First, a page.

... Yet each village and region in China can have a sub-dialect that only people from those regions understand (Aroian, Wu, & Tran, 2005;Chidarikire, Cross, Skinner, & Cleary, 2018). Former Soviet Union States may still speak Russian but most have reasserted their country's language as the primary language (Shpilko, 2006). ...
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Aim This paper seeks to describe best practices for conducting cross‐language research with individuals who have a language barrier. Design Discussion paper. Data Sources Research methods papers addressing cross‐language research issues published between 2000 ‐ 2017. Implications for Nursing Rigorous cross‐language research involves the appropriate use of interpreters during the research process, systematic planning for how to address the language barrier between participant and researcher and the use of reliably and validly translated survey instruments (when applicable). Biases rooted in those who enter data into “big data” systems may influence data quality and analytic approaches in large observational studies focused on linking patient language preference to health outcomes. Conclusion Cross‐language research methods can help ensure that those individuals with language barriers have their voices contributing to the evidence informing health care practice and policies that shape health services implementation and financing. Understanding the inherent conscious and unconscious biases of those conducting research with this population and how this may emerge in research studies is also an important part of producing rigorous, reliable and valid cross‐language research. This article is protected by copyright. All rights reserved.
... Less attention has been given to why this happens, rather just that it does. Thus, it has been suggested that Chinese people have relatively less checkups or professional care when feeling ill compared with the local population (Aroian, Wu, & Tran, 2005;Hsu-Hage et al., 2001). The general ideas from the literature are that Chinese people present late, usually with severe illness, and require costly interventions. ...
Article
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The health of older people is a priority in many countries as the world’s population ages. Attitudes towards help seeking behaviours in older people remain a largely unexplored field of research. This is particularly true for older minority groups where the place that they have migrated to presents both cultural and structural challenges. The UK, like other countries, has an increasingly aging Chinese population about who relatively little is known. This study used a qualitative grounded theory design following the approach of Glaser (1978). Qualitative data were collected using semi-structured interviews with 33 Chinese elders who were aged between 60 and 84, using purposive and theoretical sampling approaches. Data were analysed using the constant comparative method until data saturation occurred and a substantive theory was generated. “Being healthy” (the core category) with four interrelated categories: self-management, normalizing/minimizing, access to health services, and being cured form the theory. The theory was generated around the core explanations provided by participants and Chinese elders’ concerns about health issues they face in their daily life. We also present data about how they direct their health-related activities towards meeting their physical and psychological goals of being healthy. Their differential understanding of diseases and a lack of information about health services were potent predictors of non–help seeking and “self” rather than medical management of their illnesses. This study highlights the need for intervention and health support for Chinese elders.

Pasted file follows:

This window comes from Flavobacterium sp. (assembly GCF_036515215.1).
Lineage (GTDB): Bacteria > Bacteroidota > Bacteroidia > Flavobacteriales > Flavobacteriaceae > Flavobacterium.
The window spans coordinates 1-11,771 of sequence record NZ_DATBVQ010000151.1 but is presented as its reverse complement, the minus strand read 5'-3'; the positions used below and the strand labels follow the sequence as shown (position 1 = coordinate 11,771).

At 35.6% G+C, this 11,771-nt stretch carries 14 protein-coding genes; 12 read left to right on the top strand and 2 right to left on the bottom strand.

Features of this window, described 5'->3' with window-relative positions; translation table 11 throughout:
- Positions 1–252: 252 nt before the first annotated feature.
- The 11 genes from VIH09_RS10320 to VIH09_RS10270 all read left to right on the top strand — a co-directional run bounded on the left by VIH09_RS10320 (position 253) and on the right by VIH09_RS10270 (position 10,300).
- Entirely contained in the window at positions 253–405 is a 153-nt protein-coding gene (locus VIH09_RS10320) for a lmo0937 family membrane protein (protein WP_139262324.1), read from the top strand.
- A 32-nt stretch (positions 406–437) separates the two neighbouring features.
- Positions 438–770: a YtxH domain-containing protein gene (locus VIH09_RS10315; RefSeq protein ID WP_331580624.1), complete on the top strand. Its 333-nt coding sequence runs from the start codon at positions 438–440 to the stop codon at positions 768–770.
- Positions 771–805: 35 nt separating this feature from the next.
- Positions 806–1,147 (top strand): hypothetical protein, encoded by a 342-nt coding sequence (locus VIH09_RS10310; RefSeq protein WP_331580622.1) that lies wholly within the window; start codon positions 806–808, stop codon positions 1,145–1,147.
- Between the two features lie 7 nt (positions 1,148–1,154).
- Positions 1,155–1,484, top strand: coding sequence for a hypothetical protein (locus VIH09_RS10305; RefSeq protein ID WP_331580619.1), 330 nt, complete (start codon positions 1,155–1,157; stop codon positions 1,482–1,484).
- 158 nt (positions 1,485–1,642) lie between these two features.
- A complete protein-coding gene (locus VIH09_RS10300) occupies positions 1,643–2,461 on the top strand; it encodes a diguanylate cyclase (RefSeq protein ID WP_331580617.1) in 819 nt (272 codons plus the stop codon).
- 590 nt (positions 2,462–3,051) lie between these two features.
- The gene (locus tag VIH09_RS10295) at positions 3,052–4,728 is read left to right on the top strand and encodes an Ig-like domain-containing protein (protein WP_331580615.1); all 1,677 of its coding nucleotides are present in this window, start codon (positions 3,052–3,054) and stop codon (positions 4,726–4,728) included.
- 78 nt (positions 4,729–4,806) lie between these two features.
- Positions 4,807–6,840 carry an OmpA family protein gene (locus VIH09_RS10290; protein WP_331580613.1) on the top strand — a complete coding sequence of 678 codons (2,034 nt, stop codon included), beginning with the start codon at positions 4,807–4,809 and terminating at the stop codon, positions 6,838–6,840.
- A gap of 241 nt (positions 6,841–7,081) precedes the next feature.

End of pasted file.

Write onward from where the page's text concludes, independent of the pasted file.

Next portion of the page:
... ;Pang et al. (2003);Aroian et al. (2005);Wong et al. (2006Wong et al. ( , 2005Wong et al. ( , 2007; Lee (2007); Mui et al. (2007); Chiang and Sun (2009); Parikh et al. (2009); Chun et al. (2011); Dong et al. (2012a, 2012b, 2014); Kang et al. (2012); Lin et al. (2014); Wyatt et al. (2014); Kim et al. (2015, 2017); Kwon et al. (2015); Tsoh et al. (2016); Dong and Chang (2017); Hei and Dong (2017); Zhan et al. (2017) ...